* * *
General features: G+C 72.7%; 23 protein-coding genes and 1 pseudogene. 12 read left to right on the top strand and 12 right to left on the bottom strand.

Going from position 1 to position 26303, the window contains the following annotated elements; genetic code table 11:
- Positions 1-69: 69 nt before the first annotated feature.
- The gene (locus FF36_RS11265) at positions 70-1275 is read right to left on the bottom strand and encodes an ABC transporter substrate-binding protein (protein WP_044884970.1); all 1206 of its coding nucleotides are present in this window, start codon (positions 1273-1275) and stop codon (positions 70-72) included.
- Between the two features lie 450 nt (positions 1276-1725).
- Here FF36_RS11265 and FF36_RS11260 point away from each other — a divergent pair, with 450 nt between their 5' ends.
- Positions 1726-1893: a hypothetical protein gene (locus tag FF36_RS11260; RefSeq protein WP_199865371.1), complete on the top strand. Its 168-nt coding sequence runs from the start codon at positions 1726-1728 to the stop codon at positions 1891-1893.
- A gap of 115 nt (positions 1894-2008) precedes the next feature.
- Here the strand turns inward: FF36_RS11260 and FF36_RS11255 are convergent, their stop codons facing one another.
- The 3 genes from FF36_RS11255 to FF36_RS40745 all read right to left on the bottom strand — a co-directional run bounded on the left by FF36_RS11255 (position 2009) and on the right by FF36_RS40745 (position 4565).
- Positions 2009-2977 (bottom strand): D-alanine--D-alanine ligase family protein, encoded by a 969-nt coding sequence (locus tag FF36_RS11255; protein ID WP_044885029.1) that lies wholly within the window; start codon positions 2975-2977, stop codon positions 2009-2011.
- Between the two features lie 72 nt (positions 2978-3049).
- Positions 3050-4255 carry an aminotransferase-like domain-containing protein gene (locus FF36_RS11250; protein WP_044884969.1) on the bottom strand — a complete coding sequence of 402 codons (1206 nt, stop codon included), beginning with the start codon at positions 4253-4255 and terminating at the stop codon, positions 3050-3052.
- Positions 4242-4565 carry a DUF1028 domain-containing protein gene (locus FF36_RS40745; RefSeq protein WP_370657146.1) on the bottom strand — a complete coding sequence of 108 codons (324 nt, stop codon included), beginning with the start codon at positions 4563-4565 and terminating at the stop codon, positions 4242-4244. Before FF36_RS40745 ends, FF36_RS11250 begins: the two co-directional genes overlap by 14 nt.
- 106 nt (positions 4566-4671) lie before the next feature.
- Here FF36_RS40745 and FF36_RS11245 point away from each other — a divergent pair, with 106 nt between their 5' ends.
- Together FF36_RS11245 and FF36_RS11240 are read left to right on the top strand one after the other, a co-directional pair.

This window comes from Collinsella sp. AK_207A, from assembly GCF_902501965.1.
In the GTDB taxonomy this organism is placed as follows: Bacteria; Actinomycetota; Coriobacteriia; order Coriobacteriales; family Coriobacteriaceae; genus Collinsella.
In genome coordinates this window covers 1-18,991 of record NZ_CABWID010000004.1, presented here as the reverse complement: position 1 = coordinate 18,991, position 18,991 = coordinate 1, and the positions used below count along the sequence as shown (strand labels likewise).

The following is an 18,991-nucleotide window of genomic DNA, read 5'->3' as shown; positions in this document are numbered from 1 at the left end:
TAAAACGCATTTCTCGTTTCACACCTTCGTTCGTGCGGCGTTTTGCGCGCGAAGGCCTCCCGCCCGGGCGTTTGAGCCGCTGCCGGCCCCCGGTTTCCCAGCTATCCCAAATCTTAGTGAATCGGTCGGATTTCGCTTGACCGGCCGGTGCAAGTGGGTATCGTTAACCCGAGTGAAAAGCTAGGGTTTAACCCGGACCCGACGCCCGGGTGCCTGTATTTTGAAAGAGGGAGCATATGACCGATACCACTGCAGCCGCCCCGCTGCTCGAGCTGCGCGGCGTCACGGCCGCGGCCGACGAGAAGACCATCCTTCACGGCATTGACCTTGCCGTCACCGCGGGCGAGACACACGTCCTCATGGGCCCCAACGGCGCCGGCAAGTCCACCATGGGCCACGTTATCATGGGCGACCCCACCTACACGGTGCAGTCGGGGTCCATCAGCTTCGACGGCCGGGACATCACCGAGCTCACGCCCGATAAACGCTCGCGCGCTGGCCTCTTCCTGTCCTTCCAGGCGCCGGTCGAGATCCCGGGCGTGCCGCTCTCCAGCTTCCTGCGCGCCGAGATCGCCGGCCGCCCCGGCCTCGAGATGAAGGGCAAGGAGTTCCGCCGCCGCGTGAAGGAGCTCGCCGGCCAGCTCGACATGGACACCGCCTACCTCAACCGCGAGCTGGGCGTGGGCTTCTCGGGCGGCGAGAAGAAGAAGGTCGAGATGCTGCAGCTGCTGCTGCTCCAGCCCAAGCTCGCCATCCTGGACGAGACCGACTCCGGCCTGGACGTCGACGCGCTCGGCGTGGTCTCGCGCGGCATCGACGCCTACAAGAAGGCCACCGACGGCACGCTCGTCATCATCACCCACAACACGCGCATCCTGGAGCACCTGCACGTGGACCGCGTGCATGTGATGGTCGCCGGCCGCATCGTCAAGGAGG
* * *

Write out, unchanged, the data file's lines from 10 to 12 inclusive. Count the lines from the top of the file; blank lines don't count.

- The 3 genes from FF36_RS11255 to FF36_RS40745 all read right to left on the bottom strand — a co-directional run bounded on the left by FF36_RS11255 (position 2009) and on the right by FF36_RS40745 (position 4565).
- Positions 2009-2977 (bottom strand): D-alanine--D-alanine ligase family protein, encoded by a 969-nt coding sequence (locus tag FF36_RS11255; protein ID WP_044885029.1) that lies wholly within the window; start codon positions 2975-2977, stop codon positions 2009-2011.
- Between the two features lie 72 nt (positions 2978-3049).